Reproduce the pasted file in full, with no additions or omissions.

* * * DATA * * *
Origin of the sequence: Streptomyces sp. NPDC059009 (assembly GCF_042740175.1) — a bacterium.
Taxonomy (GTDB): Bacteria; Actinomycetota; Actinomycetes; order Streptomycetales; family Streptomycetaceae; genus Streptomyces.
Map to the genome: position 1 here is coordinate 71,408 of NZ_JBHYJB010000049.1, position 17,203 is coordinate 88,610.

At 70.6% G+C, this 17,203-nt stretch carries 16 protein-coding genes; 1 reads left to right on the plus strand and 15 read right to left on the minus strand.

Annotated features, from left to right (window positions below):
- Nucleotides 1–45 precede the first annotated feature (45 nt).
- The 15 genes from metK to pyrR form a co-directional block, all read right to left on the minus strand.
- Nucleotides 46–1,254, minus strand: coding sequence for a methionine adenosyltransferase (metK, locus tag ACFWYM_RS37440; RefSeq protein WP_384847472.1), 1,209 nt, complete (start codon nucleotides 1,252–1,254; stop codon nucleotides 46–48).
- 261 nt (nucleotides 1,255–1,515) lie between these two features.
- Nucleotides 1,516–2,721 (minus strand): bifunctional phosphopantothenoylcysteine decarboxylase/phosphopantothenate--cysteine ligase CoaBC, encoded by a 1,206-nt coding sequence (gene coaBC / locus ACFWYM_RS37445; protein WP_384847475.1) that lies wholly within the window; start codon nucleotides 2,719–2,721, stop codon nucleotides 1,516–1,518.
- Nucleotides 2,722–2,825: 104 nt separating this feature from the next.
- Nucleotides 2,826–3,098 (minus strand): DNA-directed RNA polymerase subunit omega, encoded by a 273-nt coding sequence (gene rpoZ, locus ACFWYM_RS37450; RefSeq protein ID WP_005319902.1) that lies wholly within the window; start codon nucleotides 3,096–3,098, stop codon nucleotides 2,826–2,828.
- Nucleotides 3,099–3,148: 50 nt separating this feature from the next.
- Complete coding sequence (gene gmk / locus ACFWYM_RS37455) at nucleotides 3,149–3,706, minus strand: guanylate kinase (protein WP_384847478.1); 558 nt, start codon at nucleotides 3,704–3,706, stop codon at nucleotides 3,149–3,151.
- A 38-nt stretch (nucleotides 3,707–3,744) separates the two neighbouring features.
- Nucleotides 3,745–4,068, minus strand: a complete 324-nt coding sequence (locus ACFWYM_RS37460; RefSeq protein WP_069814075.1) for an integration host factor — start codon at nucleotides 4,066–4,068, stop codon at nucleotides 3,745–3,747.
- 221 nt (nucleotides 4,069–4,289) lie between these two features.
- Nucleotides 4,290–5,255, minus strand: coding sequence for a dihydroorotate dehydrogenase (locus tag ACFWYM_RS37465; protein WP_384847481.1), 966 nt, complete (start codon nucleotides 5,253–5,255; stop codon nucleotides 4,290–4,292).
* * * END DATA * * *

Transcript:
Origin of the sequence: Streptomyces sp. NPDC059009 (assembly GCF_042740175.1) — a bacterium.
Taxonomy (GTDB): Bacteria; Actinomycetota; Actinomycetes; order Streptomycetales; family Streptomycetaceae; genus Streptomyces.
Map to the genome: position 1 here is coordinate 71,408 of NZ_JBHYJB010000049.1, position 17,203 is coordinate 88,610.

At 70.6% G+C, this 17,203-nt stretch carries 16 protein-coding genes; 1 reads left to right on the plus strand and 15 read right to left on the minus strand.

Annotated features, from left to right (window positions below):
- Nucleotides 1–45 precede the first annotated feature (45 nt).
- The 15 genes from metK to pyrR form a co-directional block, all read right to left on the minus strand.
- Nucleotides 46–1,254, minus strand: coding sequence for a methionine adenosyltransferase (metK, locus tag ACFWYM_RS37440; RefSeq protein WP_384847472.1), 1,209 nt, complete (start codon nucleotides 1,252–1,254; stop codon nucleotides 46–48).
- 261 nt (nucleotides 1,255–1,515) lie between these two features.
- Nucleotides 1,516–2,721 (minus strand): bifunctional phosphopantothenoylcysteine decarboxylase/phosphopantothenate--cysteine ligase CoaBC, encoded by a 1,206-nt coding sequence (gene coaBC / locus ACFWYM_RS37445; protein WP_384847475.1) that lies wholly within the window; start codon nucleotides 2,719–2,721, stop codon nucleotides 1,516–1,518.
- Nucleotides 2,722–2,825: 104 nt separating this feature from the next.
- Nucleotides 2,826–3,098 (minus strand): DNA-directed RNA polymerase subunit omega, encoded by a 273-nt coding sequence (gene rpoZ, locus ACFWYM_RS37450; RefSeq protein ID WP_005319902.1) that lies wholly within the window; start codon nucleotides 3,096–3,098, stop codon nucleotides 2,826–2,828.
- Nucleotides 3,099–3,148: 50 nt separating this feature from the next.
- Complete coding sequence (gene gmk / locus ACFWYM_RS37455) at nucleotides 3,149–3,706, minus strand: guanylate kinase (protein WP_384847478.1); 558 nt, start codon at nucleotides 3,704–3,706, stop codon at nucleotides 3,149–3,151.
- A 38-nt stretch (nucleotides 3,707–3,744) separates the two neighbouring features.
- Nucleotides 3,745–4,068, minus strand: a complete 324-nt coding sequence (locus ACFWYM_RS37460; RefSeq protein WP_069814075.1) for an integration host factor — start codon at nucleotides 4,066–4,068, stop codon at nucleotides 3,745–3,747.
- 221 nt (nucleotides 4,069–4,289) lie between these two features.
- Nucleotides 4,290–5,255, minus strand: coding sequence for a dihydroorotate dehydrogenase (locus tag ACFWYM_RS37465; protein WP_384847481.1), 966 nt, complete (start codon nucleotides 5,253–5,255; stop codon nucleotides 4,290–4,292).